Savigni Family

Savigni farm, in the heart of the Tuscan-Emilian Apennines, is an example of a bet that has turned into a successful experience within a few decades. The winning recipe? The commitment of a family that has been able to anticipate the times, focusing on high quality and organic food right from the beginning of its adventure. Starting from a butcher’s shop, the Savigni - dad Fausto, mother Paola and the sons Nicolò and Mileto - have decided to create their own farm on the same territory first, and a charcuterie lab later on, starting a closed and very short supply chain: the best guarantee of quality.

With Nicolò Savigni we have retraced the main stages of this difficult but also extremely stimulating path, which has allowed Savigni to become a true symbol of Italian excellence in the world.

1) You started from a butcher shop in the small village of Pavana, in the Tuscan-Emilian Apennines, to arrive at a closed-chain farm. When and how did the growth happen?
Our parents started the family business in 1985 with a butcher shop on the Porrettana road, in Pavana, between the mountains of the Tuscan-Emilian Apennines, on the border between the two regions. It was the ‘80s and at that time many people were abandoning agriculture to go to work in the industrial factories. When they realised that it was increasingly difficult to get quality animals for the meat, my parents decided to build their own farm, to control the production chain from beginning to the end. The idea became reality with the help of my brother in 1999: we started with cattle and Cinta Senese pig breeding, our main strength.
In 2004 we decided to take another step forward and built a cured meat factory, to take care ourselves of all the aspects of meat processing. I was worried about getting all the necessary approvals and certifications. But in 2008 we became one of the smallest Italian companies authorized to export charcuterie to Japan, a complex step that required further guarantees compared to the EU mark.

2) Why at the beginning it was a bet?
For two reasons: time and place. Many people had advised us not to start an organic farm in Pavana, in the mountains and in an isolated place, outside the traditional tourist routes. It was a smart and inspired choice, instead: we have been ahead of the times, in fact since then many Italian farmers have moved on to organic farming, a guarantee of quality and higher profitability.

3) Where do you raise your pigs and how?
We started to breed animals only in Sambuca Pistoiese, in a farm with 16 hectares of organic land. Today they are no longer sufficient for the needs of the company, because we have expanded, so we use our farm for reproduction and when the animals are born we transfer them to three other farms in the area. This is because - unlike the intensive breeding - our animals live in a semi-wild state and we have to respect the so-called “hectare per head coefficient”, which guarantees the life quality of the animals.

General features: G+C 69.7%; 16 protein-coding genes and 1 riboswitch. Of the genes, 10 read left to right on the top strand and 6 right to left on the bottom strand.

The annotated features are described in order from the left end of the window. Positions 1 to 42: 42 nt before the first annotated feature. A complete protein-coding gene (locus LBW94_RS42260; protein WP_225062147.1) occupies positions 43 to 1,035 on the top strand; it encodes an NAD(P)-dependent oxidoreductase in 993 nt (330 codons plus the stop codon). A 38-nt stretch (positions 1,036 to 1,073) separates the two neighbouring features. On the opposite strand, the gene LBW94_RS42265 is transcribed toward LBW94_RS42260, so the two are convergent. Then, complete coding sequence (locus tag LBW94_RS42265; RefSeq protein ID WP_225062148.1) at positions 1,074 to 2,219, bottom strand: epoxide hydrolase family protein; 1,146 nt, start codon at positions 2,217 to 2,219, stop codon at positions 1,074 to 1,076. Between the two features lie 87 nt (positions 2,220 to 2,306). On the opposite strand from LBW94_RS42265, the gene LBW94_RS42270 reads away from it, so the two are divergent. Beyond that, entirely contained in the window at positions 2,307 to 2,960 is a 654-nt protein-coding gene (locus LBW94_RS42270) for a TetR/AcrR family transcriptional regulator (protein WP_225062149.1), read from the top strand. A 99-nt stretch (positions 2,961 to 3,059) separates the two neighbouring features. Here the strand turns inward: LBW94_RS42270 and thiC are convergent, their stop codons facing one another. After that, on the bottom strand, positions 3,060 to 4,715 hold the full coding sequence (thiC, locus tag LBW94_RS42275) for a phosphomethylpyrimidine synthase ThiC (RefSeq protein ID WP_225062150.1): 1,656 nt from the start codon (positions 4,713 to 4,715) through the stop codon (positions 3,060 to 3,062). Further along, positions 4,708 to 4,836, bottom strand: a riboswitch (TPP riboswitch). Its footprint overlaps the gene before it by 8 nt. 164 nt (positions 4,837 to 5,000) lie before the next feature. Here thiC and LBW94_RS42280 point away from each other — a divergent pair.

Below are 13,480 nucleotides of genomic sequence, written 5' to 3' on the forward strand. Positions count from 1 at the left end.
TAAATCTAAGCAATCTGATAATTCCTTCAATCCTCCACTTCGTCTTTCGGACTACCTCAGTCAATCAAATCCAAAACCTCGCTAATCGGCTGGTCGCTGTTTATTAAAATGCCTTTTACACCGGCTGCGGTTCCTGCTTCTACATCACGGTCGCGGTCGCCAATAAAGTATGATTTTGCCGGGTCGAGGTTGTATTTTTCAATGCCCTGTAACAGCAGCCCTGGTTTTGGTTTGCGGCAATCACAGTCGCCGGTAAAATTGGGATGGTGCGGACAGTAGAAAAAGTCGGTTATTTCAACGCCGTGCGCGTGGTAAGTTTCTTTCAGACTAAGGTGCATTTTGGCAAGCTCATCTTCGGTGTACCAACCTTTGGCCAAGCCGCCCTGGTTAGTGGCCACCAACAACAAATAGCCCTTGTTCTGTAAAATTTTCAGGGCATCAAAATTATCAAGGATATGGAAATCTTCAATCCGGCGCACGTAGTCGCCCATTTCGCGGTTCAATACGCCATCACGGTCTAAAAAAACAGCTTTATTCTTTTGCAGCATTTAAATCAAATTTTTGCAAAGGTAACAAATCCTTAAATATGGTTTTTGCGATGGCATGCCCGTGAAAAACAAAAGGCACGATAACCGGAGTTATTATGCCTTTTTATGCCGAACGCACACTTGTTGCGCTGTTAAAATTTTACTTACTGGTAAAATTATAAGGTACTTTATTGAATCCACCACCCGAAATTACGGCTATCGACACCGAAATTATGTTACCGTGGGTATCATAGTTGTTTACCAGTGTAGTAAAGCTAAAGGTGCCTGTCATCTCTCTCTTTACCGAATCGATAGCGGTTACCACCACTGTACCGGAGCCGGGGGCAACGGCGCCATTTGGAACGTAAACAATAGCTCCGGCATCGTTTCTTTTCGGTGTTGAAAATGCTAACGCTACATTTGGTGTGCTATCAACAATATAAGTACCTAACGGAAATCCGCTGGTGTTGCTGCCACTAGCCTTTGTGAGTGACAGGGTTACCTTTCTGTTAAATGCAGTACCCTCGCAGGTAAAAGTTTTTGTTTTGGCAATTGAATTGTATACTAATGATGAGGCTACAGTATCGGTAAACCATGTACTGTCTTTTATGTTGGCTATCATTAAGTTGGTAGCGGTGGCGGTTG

4) How many animals are bred today and how is their growth?
We breed about a thousand pigs, Cinta Senese and Sambucano (a crossing between Cinta Senese and white pigs made by the Savigni) and 250 cattle. When the pigs are about 60 days old we move them to one of the three companies that work exclusively for us: one is located at the Dynamo Camp, in a one thousand hectares WWF-oasis in the Tuscan-Emilian Apennines; the second one is the Perterra Agricultural Cooperative, in Pescia, in Tuscany; the third one is La Rocchetta farm of Castel d’Aiano in Emilia Romagna. When pigs reach 160-180 kilos of weight they are taken to the slaughterhouse, the only stage we do not personally manage.

5) How important is maintaining a rhythm similar to the natural one in Cinta breeding ?
Unlike industrial farms, where pigs have a life cycle of 4-6 months, the Cinta Senese breeding regulation requires at least 12 months. For our animals the cycle lasts about 14 months, that permits the formation of fat, which is essential for the quality and the taste of the meat. Thanks to the slow pace of growth we are able to produce Cinta Senese salami with a healthy fat, composed by 63% unsaturated fatty acids: this quality is particularly appreciated by our customers, especially the Japanese, and differentiates us from most of Cinta Senese’s Tuscan farms.

6) What do your pigs eat?
Nutrition is one of the fundamental elements for the quality of meat: our pigs eat healthy, because they are raised in a semi-wild state, in certified organic soils. We only integrate their food in winter with organic feed, since we are located in a mountain environment.

7) How is meat processing done?
The animals are taken to the slaughterhouse on Monday and Tuesday morning the meat arrive at our laboratory, where it is selected and processed for the production both of fresh products and cured meats. For our charcuterie we do not use aromas, but spices. And for salting we use only Cervia salt, the natural salt nearer to us. All the steps are made in an artisanal way, but using the most modern technologies: so we combine innovation and craftsmanship. In Pavana we are in a border position, so we have combined different traditions. We have distinguished ourselves with an unsalted Tuscan product and for us it is important, because we do not want to use a lot of salt and pepper: we aim to let the consumers appreciate the quality of our meat.

Giulia Basso
Journalist and Director of Selezione di Sapori